Malcolm X is painted by many in mainstream media and academia as a firebrand who preached from the pulpit of exclusion. But those who know his history understand very well that who he was when his journey concluded was vastly different than the caricature of Malcolm X that is presented by the institutions of power he spoke against. It never fails, first kill the messengers then co-opt their message. The truth is that he changed his approach, disavowed divisive rhetoric and embraced inclusive justice.I would be the first person to applaud Harris, Obama, Trump or any politician who sincerely admit their mistakes and try to make amends. Far from doing so, these con artists pretend to do the right thing as they pour fuel on the fire. There is a reason why hypocrisy is the most egregious sin; it’s hard to be forgiven when the offender is lying about his penance.
These were the words uttered by Malcolm X as he spoke against the system of inequality that shackles billions around our planet into lives of servitude and bondage. His decision to pivot from friction and instead seek the light of universal justice is the reason why he was silenced, the status quo rewards charlatans but has a way of killing off unifying voices.
On this front, the status quo has succeeded beyond its wildest imagination. We are now being led by a procession of overseers who pretend to be Moses. This hustle will not work too much longer however, more and more people are waking up to their deception and refusing to be doormats of Democrats, Republicans or anyone else. If we are to find redemption, it will not be from the top nor will the revolution be televised.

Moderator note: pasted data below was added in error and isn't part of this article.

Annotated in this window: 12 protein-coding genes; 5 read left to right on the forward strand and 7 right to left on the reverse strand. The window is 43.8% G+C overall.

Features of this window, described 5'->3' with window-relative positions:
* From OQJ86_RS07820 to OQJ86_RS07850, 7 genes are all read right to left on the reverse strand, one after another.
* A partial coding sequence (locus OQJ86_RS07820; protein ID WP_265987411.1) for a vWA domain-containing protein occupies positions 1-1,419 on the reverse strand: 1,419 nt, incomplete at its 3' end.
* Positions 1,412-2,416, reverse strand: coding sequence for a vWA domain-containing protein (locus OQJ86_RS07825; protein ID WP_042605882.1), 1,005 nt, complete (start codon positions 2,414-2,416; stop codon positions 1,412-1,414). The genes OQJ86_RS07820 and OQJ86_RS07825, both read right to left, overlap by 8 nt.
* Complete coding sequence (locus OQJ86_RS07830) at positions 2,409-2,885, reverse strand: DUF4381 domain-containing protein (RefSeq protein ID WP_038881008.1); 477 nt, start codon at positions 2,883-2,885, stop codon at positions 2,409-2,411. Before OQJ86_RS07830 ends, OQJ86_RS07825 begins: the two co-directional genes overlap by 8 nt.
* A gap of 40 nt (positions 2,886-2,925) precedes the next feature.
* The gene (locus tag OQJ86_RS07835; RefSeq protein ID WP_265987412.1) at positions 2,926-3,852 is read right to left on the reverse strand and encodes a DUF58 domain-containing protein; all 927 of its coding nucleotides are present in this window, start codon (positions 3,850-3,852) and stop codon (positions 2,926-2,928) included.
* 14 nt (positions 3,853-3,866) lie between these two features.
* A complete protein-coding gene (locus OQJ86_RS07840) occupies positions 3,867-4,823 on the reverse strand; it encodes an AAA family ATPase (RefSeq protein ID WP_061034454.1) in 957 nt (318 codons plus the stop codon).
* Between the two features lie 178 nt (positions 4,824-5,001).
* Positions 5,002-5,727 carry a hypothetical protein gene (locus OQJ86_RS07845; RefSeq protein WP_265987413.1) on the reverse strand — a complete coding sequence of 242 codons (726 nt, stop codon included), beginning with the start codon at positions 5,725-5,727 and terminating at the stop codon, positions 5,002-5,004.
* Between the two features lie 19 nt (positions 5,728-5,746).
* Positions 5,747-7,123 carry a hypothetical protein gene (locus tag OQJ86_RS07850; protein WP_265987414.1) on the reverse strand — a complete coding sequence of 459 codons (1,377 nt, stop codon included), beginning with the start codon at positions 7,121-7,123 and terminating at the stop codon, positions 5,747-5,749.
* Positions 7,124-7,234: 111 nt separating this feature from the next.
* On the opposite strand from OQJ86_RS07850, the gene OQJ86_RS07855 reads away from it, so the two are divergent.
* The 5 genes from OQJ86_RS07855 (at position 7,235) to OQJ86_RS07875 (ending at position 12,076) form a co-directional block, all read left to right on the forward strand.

As I noted earlier, I’ve come a long way from my days of would-be revolutionary. Malcolm X had an eye-awakening moment in Mecca upon seeing a broad sea of humanity praying in unison. I had my mecca moment by way of shelters and homeless missions and observing a diverse dissection of Americans made invisible by the malice of the gentry and the indifference of society. It’s for this reason that I disavow sectional movements and pray for a day where all of us unite beyond our trivial differences. We have more that unites us than the issues that divide us; when we realize this is the day we will get the change we all have been waiting for. The revolution that matters is not the one of the gun but the one our hearts.
Teodrose Fikre is the editor and founder of the Ghion Journal. A published author and prolific writer, a once defense consultant was profoundly changed by a two year journey of hardship and struggle. Going from a life of upper-middle class privilege to a time spent with the huddled masses taught Teodrose a valuable lesson in the essence of togetherness and the need to speak against injustice. Originally from Ethiopia with roots to Atse Tewodros II, Teodrose is a former community organizer whose writing was incorporated into Barack Obama’s South Carolina primary victory speech in 2008. He pivoted away from politics and decided to stand for collective justice after experiencing the reality of the forgotten masses.